United States District Court, E.D. Louisiana
SECTION: "A" (2)
ORDER AND REASONS
ZAINEY, UNITED STATES DISTRICT JUDGE
the Court is a Motion for Summary Judgment (Rec. Doc.
31) filed by defendant UPS Ground Freight, Inc.
Plaintiff Julian Jackson opposes the motion. The motion,
noticed for submission on November 15, 2017, is before the
Court on the briefs without oral argument. For the reasons
that follow, the motion is GRANTED.
Julian Jackson filed this action against UPS Ground Freight,
Inc., his former employer, asserting claims of racial
discrimination (African American) and retaliation under Title
VII and state law. Jackson began his employment with UPS in
April 2006, when he was hired as a driver.
2012, Jackson was terminated by his then-supervisor, Mike Lee
(Caucasian). Jackson filed a grievance with the union
and a charge of discrimination with the EEOC (“the 2012
EEOC charge”). (Rec. Doc. 31-6 at 46). The labor union
resolved the claim in Jackson's favor; he was reinstated
on October 1, 2012, with back pay. Jackson declined to pursue
legal action pertaining to the 2012 EEOC charge even after
receiving the right to sue letter.
contends that after he returned to work in October 2012, he
was subjected to constant harassment.
terminated Jackson a second time on December 9, 2014, for
insubordination. Jackson filed a charge of discrimination on
September 29, 2015, claiming that he had been terminated in
violation of Title VII because of his race and in retaliation
for the 2012 EEOC charge. (Rec. Doc. 1-2 at 5). The 2015
charge also refers to disparate treatment in favor of white
coworkers who were not terminated even after they had acted
belligerently and cursed management. Even though
Jackson's Complaint is devoted in large part to
“constant harassment” allegedly occurring from
October 2012 (when he was reinstated) to the date of his
termination, the EEOC charge does not refer to problems with
a hostile work environment. The EEOC declined the 2015 charge
and issued a right to sue letter on May 4, 2016. (Rec. Doc.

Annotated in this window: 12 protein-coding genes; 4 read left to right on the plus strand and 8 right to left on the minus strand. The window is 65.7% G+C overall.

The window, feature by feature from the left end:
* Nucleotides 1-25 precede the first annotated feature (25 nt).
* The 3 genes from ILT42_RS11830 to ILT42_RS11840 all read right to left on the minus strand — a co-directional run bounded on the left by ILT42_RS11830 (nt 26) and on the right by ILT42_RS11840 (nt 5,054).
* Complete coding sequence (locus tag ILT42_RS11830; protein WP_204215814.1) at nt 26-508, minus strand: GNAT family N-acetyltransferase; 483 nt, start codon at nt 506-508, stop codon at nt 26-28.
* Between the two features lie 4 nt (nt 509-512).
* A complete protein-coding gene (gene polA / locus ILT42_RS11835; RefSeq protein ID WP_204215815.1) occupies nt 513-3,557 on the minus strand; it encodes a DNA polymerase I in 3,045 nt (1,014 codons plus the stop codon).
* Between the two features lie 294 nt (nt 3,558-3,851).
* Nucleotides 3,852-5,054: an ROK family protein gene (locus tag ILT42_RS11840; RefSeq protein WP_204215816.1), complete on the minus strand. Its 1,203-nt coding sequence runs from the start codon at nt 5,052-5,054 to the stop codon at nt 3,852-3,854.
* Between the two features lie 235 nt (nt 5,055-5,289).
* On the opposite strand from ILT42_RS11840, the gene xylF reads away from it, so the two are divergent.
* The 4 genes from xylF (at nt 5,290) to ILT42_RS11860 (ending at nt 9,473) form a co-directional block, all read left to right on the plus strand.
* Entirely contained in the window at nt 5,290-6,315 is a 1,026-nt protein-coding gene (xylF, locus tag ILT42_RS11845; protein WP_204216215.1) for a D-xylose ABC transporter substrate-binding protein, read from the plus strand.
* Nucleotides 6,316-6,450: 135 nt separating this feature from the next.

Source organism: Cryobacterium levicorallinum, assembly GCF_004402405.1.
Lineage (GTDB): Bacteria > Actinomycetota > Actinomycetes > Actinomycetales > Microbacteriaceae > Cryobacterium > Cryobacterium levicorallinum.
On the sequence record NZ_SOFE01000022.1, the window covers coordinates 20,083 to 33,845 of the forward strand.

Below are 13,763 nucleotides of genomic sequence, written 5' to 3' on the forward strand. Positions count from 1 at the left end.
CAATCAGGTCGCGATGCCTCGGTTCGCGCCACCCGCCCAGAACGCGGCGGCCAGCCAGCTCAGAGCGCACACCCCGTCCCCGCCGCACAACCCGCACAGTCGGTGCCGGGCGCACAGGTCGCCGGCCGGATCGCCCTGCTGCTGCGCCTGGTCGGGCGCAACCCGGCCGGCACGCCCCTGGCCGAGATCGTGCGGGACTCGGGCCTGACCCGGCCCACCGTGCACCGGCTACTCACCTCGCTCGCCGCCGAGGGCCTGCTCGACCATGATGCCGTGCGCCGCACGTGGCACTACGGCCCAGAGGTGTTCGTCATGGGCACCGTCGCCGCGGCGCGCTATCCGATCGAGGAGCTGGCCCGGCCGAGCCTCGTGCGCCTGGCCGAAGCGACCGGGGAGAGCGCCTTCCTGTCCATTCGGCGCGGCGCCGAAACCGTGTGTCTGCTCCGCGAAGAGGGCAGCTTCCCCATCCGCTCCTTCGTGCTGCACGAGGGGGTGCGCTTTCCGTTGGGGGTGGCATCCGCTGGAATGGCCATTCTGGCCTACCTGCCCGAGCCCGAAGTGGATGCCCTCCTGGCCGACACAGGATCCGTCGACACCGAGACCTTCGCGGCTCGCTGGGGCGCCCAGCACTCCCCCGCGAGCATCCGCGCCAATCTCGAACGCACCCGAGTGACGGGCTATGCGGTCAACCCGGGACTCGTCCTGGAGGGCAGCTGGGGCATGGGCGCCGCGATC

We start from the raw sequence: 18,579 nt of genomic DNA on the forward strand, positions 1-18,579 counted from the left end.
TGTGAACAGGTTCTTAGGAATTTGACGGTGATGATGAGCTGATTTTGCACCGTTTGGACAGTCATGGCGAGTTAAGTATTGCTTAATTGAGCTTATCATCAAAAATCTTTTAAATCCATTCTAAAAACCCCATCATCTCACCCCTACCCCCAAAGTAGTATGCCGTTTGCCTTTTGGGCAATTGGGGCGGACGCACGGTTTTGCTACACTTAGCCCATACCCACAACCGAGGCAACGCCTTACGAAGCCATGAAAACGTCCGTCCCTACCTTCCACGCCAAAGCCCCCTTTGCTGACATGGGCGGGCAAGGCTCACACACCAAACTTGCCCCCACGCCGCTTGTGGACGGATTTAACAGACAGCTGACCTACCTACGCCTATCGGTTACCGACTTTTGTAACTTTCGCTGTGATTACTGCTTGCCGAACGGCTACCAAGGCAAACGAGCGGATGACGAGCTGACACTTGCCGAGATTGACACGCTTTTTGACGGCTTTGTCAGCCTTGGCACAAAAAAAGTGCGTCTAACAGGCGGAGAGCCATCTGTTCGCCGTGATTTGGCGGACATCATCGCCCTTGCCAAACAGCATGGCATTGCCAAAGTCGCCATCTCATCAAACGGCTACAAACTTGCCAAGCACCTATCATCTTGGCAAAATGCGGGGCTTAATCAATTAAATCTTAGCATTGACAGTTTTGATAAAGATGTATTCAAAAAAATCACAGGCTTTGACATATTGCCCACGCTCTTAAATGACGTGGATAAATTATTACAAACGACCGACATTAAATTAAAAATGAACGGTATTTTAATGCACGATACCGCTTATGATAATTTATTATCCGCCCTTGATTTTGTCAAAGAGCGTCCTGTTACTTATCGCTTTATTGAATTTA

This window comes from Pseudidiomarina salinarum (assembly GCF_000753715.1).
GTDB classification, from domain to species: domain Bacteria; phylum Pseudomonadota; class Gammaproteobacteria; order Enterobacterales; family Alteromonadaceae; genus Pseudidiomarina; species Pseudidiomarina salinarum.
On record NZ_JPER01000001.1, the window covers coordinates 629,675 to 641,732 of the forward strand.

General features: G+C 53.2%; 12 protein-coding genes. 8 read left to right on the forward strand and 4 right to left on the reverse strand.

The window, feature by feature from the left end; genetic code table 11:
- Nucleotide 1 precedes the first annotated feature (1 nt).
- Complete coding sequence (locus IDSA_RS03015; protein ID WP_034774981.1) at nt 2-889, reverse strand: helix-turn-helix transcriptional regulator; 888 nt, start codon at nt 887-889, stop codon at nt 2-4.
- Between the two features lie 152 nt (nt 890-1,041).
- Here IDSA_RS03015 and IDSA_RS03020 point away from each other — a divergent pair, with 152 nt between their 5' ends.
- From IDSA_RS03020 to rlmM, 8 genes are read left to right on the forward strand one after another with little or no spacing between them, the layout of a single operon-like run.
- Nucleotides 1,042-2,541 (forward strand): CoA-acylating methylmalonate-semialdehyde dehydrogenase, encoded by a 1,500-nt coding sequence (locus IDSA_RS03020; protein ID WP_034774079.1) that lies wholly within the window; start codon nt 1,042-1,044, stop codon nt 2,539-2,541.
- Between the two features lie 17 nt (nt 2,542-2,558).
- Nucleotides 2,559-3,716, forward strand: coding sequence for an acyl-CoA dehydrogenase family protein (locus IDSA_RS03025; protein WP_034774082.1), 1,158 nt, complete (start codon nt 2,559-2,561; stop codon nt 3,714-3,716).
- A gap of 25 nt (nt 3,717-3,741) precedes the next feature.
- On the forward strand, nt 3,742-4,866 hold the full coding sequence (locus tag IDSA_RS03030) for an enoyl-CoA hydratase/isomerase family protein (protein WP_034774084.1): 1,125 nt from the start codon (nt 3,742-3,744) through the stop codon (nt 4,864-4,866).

1-2 at 1). Jackson filed this lawsuit on August 2, 2016.
moves for summary judgment arguing that Jackson cannot
demonstrate that race played any role in his termination,
that he was subjected to a racially hostile work environment,
or that UPS terminated him in retaliation for his prior
(2012) EEOC charge.
trial is scheduled to commence on January 29, 2018.
judgment is appropriate only if "the pleadings,
depositions, answers to interrogatories, and admissions on
file, together with the affidavits, if any, " when
viewed in the light most favorable to the non-movant,
"show that there is no genuine issue as to any material
fact." TIG Ins. Co. v. Sedgwick James, 276 F.3d
754, 759 (5th Cir. 2002) (citing Anderson v. Liberty
Lobby, Inc., 477 U.S. 242, 249-50 (1986)). A dispute
about a material fact is "genuine" if the evidence
is such that a reasonable jury could return a verdict for the
non-moving party. Id. (citing Anderson, 477
U.S. at 248). The court must draw all justifiable inferences
in favor of the non-moving party. Id. (citing
Anderson, 477 U.S. at 255). Once the moving party has
initially shown "that there is an absence of evidence to
support the non-moving party's cause, " Celotex
Corp. v. Catrett, 477 U.S. 317, 325 (1986), the
non-movant must come forward with "specific facts"
showing a genuine factual issue for trial. Id.
(citing Fed. R. Civ. P. 56(e); Matsushita Elec.
Indus. Co. v. Zenith Radio, 475 U.S. 574, 587 (1986)).
Conclusional allegations and denials, speculation, improbable
inferences, unsubstantiated assertions, and legalistic
argumentation do not adequately substitute for specific facts
showing a genuine issue for trial. Id. (citing
SEC v. Recile, 10 F.3d 1093, 1097 (5th Cir. 1993)).
faced with a well-supported motion for summary judgment, Rule
56 places the burden on the non-movant to designate the
specific facts in the record that create genuine issues
precluding summary judgment. Jones .v Sheehan, Young,
& Culp, P.C., 82 F.3d 1334, 1338 (5th
Cir. 1996). The district court has no duty to survey the
entire record in search of evidence to support a
non-movant's position. Id. (citing Forsyth
v. Barr, 19 F.3d 1527, 1537 (5th Cir. 1992);
Nissho-Iwai Am. Corp. v. Kline, 845 F.2d 1300, 1307
(5th Cir. 1988)).
claims that UPS fired him in retaliation for the 2012 EEOC
VII's anti-retaliation provision states in relevant part:
It shall be an unlawful employment practice for an employer
to discriminate against any of his employees . . . because he
has opposed any practice made an unlawful employment practice
by this subchapter, or because he has made a charge,
testified, assisted, or participated in any ...